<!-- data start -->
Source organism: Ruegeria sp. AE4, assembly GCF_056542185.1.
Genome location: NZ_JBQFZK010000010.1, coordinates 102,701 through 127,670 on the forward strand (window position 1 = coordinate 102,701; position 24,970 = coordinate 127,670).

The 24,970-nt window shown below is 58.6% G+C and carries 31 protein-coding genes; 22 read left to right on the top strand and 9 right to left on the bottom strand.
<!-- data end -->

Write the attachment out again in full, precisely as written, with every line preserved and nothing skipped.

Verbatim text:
Source organism: Ruegeria sp. AE4, assembly GCF_056542185.1.
Genome location: NZ_JBQFZK010000010.1, coordinates 102,701 through 127,670 on the forward strand (window position 1 = coordinate 102,701; position 24,970 = coordinate 127,670).

The 24,970-nt window shown below is 58.6% G+C and carries 31 protein-coding genes; 22 read left to right on the top strand and 9 right to left on the bottom strand.